Like that Princeton freshman who is getting far too much attention for bravely declaring that he won’t apologize for his white privilege, I won’t apologize for mine either. Or my male privilege either. Or my straight privilege. Or my middle class privilege. But guess what? No one has ever asked me to in the world I live in, which, unlike that kid, is not made up of easily vanquished straw men.
What they have asked me, quite reasonably, is to recognize that I am privileged, that many others are not and that this has some rather important implications for how we interact in society, how we view ourselves and others, the kinds of opportunities we will have and much more. This is something I try to do as much as possible and I think it’s clearly the right thing to do. As a humanist, I want everyone to have the opportunity to live a happy, fulfilling life and to develop to their full capacity as a person, which requires a society that is more just and equal. I don’t see how society can possibly become more just and equal without recognizing the role that privilege plays in boosting some people up and holding others down — economically, culturally, legally.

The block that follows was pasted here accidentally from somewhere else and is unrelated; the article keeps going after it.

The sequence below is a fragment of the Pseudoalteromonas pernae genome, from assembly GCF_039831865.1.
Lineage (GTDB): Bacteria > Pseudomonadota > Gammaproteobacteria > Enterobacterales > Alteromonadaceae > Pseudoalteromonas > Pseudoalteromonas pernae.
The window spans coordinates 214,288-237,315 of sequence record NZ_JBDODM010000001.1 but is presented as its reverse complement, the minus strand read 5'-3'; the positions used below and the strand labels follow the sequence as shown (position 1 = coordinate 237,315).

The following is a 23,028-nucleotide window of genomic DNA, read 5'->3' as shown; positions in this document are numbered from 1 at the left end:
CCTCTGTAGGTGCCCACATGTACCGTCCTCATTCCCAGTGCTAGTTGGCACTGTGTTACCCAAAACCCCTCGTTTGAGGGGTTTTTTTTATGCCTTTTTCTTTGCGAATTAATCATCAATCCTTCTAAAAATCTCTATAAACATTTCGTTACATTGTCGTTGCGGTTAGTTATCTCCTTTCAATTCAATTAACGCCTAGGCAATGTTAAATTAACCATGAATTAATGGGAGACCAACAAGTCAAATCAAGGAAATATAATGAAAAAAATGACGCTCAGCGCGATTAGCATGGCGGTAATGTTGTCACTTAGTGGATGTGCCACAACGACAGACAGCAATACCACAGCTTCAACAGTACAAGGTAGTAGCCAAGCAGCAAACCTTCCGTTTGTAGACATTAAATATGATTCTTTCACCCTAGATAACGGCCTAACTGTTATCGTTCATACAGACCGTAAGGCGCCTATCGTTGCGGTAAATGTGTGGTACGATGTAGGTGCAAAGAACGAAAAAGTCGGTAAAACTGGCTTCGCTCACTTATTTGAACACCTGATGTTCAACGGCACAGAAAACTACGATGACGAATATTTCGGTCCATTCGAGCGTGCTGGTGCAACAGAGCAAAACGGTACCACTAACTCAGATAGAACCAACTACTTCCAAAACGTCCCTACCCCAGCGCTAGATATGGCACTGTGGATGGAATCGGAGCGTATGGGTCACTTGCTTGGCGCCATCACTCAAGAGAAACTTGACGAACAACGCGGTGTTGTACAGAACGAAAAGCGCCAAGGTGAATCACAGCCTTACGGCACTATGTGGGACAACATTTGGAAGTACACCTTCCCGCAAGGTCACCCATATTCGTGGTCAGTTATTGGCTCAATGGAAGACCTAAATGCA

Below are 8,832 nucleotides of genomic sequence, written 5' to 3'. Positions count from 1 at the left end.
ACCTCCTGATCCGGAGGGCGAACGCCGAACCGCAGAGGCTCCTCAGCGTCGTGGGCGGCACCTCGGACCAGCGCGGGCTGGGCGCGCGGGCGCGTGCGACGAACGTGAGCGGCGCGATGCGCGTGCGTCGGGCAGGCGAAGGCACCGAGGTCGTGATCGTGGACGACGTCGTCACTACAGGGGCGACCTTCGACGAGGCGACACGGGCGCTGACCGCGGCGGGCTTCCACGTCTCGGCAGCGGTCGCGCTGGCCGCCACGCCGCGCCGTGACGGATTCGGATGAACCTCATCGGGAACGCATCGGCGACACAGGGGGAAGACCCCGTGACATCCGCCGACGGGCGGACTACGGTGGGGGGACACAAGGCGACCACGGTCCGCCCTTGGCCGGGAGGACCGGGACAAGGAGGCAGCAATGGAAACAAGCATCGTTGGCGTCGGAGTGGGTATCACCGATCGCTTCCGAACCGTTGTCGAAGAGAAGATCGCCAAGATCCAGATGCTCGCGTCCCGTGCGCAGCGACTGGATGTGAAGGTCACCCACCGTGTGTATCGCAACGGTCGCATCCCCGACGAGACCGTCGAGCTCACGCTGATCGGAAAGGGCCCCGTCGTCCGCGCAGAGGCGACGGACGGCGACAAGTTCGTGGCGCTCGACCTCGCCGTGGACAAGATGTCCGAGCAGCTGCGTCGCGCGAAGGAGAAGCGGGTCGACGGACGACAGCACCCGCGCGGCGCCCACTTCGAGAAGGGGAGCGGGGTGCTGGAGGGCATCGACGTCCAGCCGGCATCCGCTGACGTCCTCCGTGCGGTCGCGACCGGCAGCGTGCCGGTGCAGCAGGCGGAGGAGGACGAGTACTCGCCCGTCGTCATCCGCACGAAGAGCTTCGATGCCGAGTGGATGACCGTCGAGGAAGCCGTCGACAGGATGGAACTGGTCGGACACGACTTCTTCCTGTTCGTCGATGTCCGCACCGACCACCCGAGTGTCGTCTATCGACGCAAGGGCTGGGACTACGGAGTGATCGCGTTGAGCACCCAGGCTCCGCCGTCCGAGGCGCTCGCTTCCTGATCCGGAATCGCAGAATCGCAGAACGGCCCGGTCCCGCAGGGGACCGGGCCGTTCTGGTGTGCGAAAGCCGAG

Here are just a brief list of the things that are part of my reality solely because I have white skin:I don’t have to fear being pulled over or stopped and frisked by the police. Yes, it does happen to white people sometimes, but it happens to black people constantly. It’s also much more likely that the basis for it happening to them is that they’re flagrantly driving (or walking) while black. And it ends tragically far more often for them.
No one has ever remarked with surprise that I’m just so gosh darn articulate.
I can wear a hoodie without people finding me threatening, as can millions of white college students who wear hoodies all the time.
When I speak about a subject, no one thinks that I am speaking as a representative of all white people.
No one will ever assume that I only got a job because of the color of my skin.
The concept of privilege is not some means of punishing straight white men, for crying out loud, or of making them feel bad by calling them terrible people. It’s a means of understanding inequality and injustice so that we can take steps to make things better — not by tearing down those who, like me, are fortunate enough to have been born with those advantages, but by working to diminish the cultural and legal structures that take those advantages away from so many others.